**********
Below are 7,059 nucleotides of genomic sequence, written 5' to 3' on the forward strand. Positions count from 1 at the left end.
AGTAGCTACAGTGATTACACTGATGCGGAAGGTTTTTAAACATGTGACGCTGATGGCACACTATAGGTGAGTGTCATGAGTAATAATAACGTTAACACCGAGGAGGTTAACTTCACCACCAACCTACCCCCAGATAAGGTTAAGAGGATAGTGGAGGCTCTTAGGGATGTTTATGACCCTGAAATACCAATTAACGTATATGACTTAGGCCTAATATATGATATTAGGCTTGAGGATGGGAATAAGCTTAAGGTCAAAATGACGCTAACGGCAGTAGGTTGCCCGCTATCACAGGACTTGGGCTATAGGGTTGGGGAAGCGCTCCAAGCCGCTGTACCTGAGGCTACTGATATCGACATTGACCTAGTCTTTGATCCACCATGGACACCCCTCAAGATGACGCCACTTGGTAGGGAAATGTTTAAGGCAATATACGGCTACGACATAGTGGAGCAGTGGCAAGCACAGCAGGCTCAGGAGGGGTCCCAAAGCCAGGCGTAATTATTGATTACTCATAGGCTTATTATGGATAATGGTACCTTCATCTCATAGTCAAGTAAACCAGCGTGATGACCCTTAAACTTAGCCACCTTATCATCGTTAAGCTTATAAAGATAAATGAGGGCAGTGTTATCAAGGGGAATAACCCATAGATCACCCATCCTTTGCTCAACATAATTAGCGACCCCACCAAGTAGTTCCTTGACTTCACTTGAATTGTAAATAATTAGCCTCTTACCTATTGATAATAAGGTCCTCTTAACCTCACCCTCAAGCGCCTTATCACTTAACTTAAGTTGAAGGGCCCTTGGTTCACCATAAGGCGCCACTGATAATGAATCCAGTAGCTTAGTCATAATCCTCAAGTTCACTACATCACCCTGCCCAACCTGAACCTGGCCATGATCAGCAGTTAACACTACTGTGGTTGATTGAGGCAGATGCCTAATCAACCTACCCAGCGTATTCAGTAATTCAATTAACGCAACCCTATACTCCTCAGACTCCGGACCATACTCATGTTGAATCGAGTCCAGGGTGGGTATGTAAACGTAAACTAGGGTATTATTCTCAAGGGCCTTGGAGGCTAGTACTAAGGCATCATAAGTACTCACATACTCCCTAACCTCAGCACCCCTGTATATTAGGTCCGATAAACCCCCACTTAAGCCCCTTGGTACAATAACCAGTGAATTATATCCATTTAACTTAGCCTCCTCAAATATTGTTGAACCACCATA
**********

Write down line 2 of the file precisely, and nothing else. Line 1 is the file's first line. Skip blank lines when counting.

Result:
AGTAGCTACAGTGATTACACTGATGCGGAAGGTTTTTAAACATGTGACGCTGATGGCACACTATAGGTGAGTGTCATGAGTAATAATAACGTTAACACCGAGGAGGTTAACTTCACCACCAACCTACCCCCAGATAAGGTTAAGAGGATAGTGGAGGCTCTTAGGGATGTTTATGACCCTGAAATACCAATTAACGTATATGACTTAGGCCTAATATATGATATTAGGCTTGAGGATGGGAATAAGCTTAAGGTCAAAATGACGCTAACGGCAGTAGGTTGCCCGCTATCACAGGACTTGGGCTATAGGGTTGGGGAAGCGCTCCAAGCCGCTGTACCTGAGGCTACTGATATCGACATTGACCTAGTCTTTGATCCACCATGGACACCCCTCAAGATGACGCCACTTGGTAGGGAAATGTTTAAGGCAATATACGGCTACGACATAGTGGAGCAGTGGCAAGCACAGCAGGCTCAGGAGGGGTCCCAAAGCCAGGCGTAATTATTGATTACTCATAGGCTTATTATGGATAATGGTACCTTCATCTCATAGTCAAGTAAACCAGCGTGATGACCCTTAAACTTAGCCACCTTATCATCGTTAAGCTTATAAAGATAAATGAGGGCAGTGTTATCAAGGGGAATAACCCATAGATCACCCATCCTTTGCTCAACATAATTAGCGACCCCACCAAGTAGTTCCTTGACTTCACTTGAATTGTAAATAATTAGCCTCTTACCTATTGATAATAAGGTCCTCTTAACCTCACCCTCAAGCGCCTTATCACTTAACTTAAGTTGAAGGGCCCTTGGTTCACCATAAGGCGCCACTGATAATGAATCCAGTAGCTTAGTCATAATCCTCAAGTTCACTACATCACCCTGCCCAACCTGAACCTGGCCATGATCAGCAGTTAACACTACTGTGGTTGATTGAGGCAGATGCCTAATCAACCTACCCAGCGTATTCAGTAATTCAATTAACGCAACCCTATACTCCTCAGACTCCGGACCATACTCATGTTGAATCGAGTCCAGGGTGGGTATGTAAACGTAAACTAGGGTATTATTCTCAAGGGCCTTGGAGGCTAGTACTAAGGCATCATAAGTACTCACATACTCCCTAACCTCAGCACCCCTGTATATTAGGTCCGATAAACCCCCACTTAAGCCCCTTGGTACAATAACCAGTGAATTATATCCATTTAACTTAGCCTCCTCAAATATTGTTGAACCACCATA